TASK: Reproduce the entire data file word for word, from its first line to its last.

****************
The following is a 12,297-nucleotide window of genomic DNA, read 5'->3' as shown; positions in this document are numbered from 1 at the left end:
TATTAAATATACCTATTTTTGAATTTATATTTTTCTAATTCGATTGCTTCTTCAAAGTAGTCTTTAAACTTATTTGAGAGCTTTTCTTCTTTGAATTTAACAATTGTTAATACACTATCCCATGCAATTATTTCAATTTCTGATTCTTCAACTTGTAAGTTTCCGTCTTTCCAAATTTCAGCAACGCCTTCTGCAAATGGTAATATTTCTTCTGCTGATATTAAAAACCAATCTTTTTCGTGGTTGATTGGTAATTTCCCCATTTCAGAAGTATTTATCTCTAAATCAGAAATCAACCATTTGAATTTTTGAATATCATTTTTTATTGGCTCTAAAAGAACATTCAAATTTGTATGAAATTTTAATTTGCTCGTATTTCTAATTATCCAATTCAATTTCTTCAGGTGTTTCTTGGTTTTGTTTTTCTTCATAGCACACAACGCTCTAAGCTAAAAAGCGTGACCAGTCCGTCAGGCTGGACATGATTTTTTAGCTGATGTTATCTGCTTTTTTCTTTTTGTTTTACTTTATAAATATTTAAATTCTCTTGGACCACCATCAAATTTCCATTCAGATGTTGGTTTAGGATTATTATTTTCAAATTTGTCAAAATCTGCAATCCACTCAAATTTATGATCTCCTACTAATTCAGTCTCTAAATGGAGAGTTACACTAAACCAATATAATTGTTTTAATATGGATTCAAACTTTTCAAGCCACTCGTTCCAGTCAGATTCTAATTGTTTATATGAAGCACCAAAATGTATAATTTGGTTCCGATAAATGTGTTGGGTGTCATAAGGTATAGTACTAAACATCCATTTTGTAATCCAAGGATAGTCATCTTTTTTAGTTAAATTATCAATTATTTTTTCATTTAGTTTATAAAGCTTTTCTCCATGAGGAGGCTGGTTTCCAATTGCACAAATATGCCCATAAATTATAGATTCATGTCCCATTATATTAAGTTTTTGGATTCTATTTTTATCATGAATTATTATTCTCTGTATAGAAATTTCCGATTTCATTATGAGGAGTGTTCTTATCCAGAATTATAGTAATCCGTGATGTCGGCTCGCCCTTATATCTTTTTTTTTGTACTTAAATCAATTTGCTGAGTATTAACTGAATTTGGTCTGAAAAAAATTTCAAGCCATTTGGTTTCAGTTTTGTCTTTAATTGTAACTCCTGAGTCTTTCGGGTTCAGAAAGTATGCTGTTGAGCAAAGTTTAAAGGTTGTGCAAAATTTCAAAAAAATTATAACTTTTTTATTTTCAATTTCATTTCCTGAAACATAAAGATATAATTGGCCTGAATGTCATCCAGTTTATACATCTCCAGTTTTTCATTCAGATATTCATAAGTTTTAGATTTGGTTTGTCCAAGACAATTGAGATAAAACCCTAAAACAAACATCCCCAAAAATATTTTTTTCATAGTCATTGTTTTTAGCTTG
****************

The following is a 12,297-nucleotide window of genomic DNA, read 5'->3' as shown; positions in this document are numbered from 1 at the left end:
TATTAAATATACCTATTTTTGAATTTATATTTTTCTAATTCGATTGCTTCTTCAAAGTAGTCTTTAAACTTATTTGAGAGCTTTTCTTCTTTGAATTTAACAATTGTTAATACACTATCCCATGCAATTATTTCAATTTCTGATTCTTCAACTTGTAAGTTTCCGTCTTTCCAAATTTCAGCAACGCCTTCTGCAAATGGTAATATTTCTTCTGCTGATATTAAAAACCAATCTTTTTCGTGGTTGATTGGTAATTTCCCCATTTCAGAAGTATTTATCTCTAAATCAGAAATCAACCATTTGAATTTTTGAATATCATTTTTTATTGGCTCTAAAAGAACATTCAAATTTGTATGAAATTTTAATTTGCTCGTATTTCTAATTATCCAATTCAATTTCTTCAGGTGTTTCTTGGTTTTGTTTTTCTTCATAGCACACAACGCTCTAAGCTAAAAAGCGTGACCAGTCCGTCAGGCTGGACATGATTTTTTAGCTGATGTTATCTGCTTTTTTCTTTTTGTTTTACTTTATAAATATTTAAATTCTCTTGGACCACCATCAAATTTCCATTCAGATGTTGGTTTAGGATTATTATTTTCAAATTTGTCAAAATCTGCAATCCACTCAAATTTATGATCTCCTACTAATTCAGTCTCTAAATGGAGAGTTACACTAAACCAATATAATTGTTTTAATATGGATTCAAACTTTTCAAGCCACTCGTTCCAGTCAGATTCTAATTGTTTATATGAAGCACCAAAATGTATAATTTGGTTCCGATAAATGTGTTGGGTGTCATAAGGTATAGTACTAAACATCCATTTTGTAATCCAAGGATAGTCATCTTTTTTAGTTAAATTATCAATTATTTTTTCATTTAGTTTATAAAGCTTTTCTCCATGAGGAGGCTGGTTTCCAATTGCACAAATATGCCCATAAATTATAGATTCATGTCCCATTATATTAAGTTTTTGGATTCTATTTTTATCATGAATTATTATTCTCTGTATAGAAATTTCCGATTTCATTATGAGGAGTGTTCTTATCCAGAATTATAGTAATCCGTGATGTCGGCTCGCCCTTATATCTTTTTTTTTGTACTTAAATCAATTTGCTGAGTATTAACTGAATTTGGTCTGAAAAAAATTTCAAGCCATTTGGTTTCAGTTTTGTCTTTAATTGTAACTCCTGAGTCTTTCGGGTTCAGAAAGTATGCTGTTGAGCAAAGTTTAAAGGTTGTGCAAAATTTCAAAAAAATTATAACTTTTTTATTTTCAATTTCATTTCCTGAAACATAAAGATATAATTGGCCTGAATGTCATCCAGTTTATACATCTCCAGTTTTTCATTCAGATATTCATAAGTTTTAGATTTGGTTTGTCCAAGACAATTGAGATAAAACCCTAAAACAAACATCCCCAAAAATATTTTTTTCATAGTCATTGTTTTTAGCTTG